UK band Dignan Porch is back for a second album with a full band to back up Joe Walsh and a knack for balance and restraint. The album Nothing Bad Will Ever Happen has 90s garage rock throw-back melodic hooks without being full-swing pop, channeling a lo-fi quality without submerging the melodies. Dramatic dynamics are scarce but the varying tempos still keep things engaging with danceable beats.
In the space between extremes is a familiar, post-punk soundscape. More than a handful songs on Nothing Bad are almost calm enough to lull you to sleep, but are a little too catchy to keep you there. But if you close your eyes, the color blots under your eyelids would match up the splash of psychedelic flair that cocoons each song in a mystical tone. On the aptly titled “Interlude,” Long synth passages come armed with a range of orchestral to ufo-like effects.
And yet, there’s a delicacy in the melodies that always shines through. It’s as though a lost, young boy was playing these same songs on an abandoned playground. Joe Walsh’s voice isn’t particularly emotive on this album, quietly chanting through what could be highly energized punk-pop anthems. But this disengaged tone strikes at least a couple heart strings.
The fragile layering of catchy tunes under lo-fi fuzz makes the album’s title sadly seem more like whimsical hope rather than true positivism. Dignan Porch does not scream, rather they gently reminisce through their lyrics: “all those things you used to tell me to do/ and I never wanted to/now I do them without thinking/cause they remind me of you” muses Walsh on “Sixteen Hits”. “Like the burning sun/she landed on my skin/and I couldn’t stand it” goes “She Is Landing”. The unassuming tone is only strengthened by song titles like “Picking up Dust,” “Sad Shape,” “Darkness,” “Never” and “You Win, You Win,” each painting images of resignation.
The band doesn’t resign early from Nothing Bad Will Ever Happen. It’s a long album and, with the help of the reel-to-reel, mostly live-recorded sound, listening to it can feel like wading through a peaceful swamp to find sunshine. It might take a couple full listens to swing into the band’s mindset, but what first seems annoyingly repetitive gradually becomes addicting. Dignan Porch slashes through the drone with rhythmic gems like “Sixteen Hits,” with its upbeat tempo and memorable melody. The conjoined pair “TV Shows” and “Cancelled TV Shows” are toned-down and rowdy versions of the same idea. These songs showcase the band’s thoughtful presentation and burst out of the psychedelic bubble the rest of the album resides in, shouting energetic, teen-angst-style couplets like “Question everything you know/the blackness beyond the window /think about what you need/don’t listen to those who disagree.”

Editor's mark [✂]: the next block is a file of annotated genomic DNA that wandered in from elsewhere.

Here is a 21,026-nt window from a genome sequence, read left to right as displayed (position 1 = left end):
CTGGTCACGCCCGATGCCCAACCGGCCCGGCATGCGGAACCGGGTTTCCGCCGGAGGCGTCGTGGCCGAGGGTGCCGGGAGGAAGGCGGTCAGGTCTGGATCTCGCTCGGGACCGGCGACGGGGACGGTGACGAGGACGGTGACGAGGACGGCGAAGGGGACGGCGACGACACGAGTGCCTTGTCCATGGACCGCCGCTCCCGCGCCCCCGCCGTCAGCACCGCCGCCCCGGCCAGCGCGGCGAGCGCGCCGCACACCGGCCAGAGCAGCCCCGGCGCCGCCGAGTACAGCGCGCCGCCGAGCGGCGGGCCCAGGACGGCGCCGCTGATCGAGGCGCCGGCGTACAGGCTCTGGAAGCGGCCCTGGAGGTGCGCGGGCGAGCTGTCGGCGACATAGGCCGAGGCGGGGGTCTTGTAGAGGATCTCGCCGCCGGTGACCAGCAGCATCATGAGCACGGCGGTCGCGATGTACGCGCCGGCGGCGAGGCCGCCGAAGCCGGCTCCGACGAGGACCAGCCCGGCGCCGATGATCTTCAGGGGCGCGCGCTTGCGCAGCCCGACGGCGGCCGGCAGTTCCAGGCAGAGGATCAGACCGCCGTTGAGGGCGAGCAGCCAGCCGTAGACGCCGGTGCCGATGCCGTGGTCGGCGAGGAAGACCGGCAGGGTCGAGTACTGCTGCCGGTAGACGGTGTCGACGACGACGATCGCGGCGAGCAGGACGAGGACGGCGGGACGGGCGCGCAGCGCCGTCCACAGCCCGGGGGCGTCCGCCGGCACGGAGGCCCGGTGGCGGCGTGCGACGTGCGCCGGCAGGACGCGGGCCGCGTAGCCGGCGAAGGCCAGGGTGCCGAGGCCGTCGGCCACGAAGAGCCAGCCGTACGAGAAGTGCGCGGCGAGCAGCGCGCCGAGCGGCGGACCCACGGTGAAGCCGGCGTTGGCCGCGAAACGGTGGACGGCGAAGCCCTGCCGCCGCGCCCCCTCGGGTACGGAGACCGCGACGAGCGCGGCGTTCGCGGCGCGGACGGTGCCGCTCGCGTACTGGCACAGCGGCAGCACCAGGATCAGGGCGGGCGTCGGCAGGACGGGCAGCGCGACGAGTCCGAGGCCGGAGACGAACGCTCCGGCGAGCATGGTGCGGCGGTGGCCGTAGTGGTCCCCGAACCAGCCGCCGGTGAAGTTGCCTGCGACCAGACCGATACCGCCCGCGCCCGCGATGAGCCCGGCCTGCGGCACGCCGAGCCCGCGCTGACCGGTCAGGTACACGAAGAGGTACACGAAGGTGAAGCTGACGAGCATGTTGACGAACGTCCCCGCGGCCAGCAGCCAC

The true magic of Nothing Bad Will Ever Happen lies in its brush with the warm, dream pop realm. “Pink Oil” (amusingly reminiscent of Aha’s Take On Me) and “You Win, You Win” share ingredients of meditative mumbling, lazy tunes and layered instrumentation and some of the harmony that the other songs often lack. The wistfulness is personal, as though we are caught in a web of Walsh’s daydreams. In “And Are Now Not,” the breathing and sighing is so present and close that it’s almost another feature of the instrumentation. Although there’s plenty of space psychedelia in the album, the physical space between the music and listeners is disintegrated. The recording allows us to hear something that sounds live and understated, and the melodies are agreeable with their retro familiarity.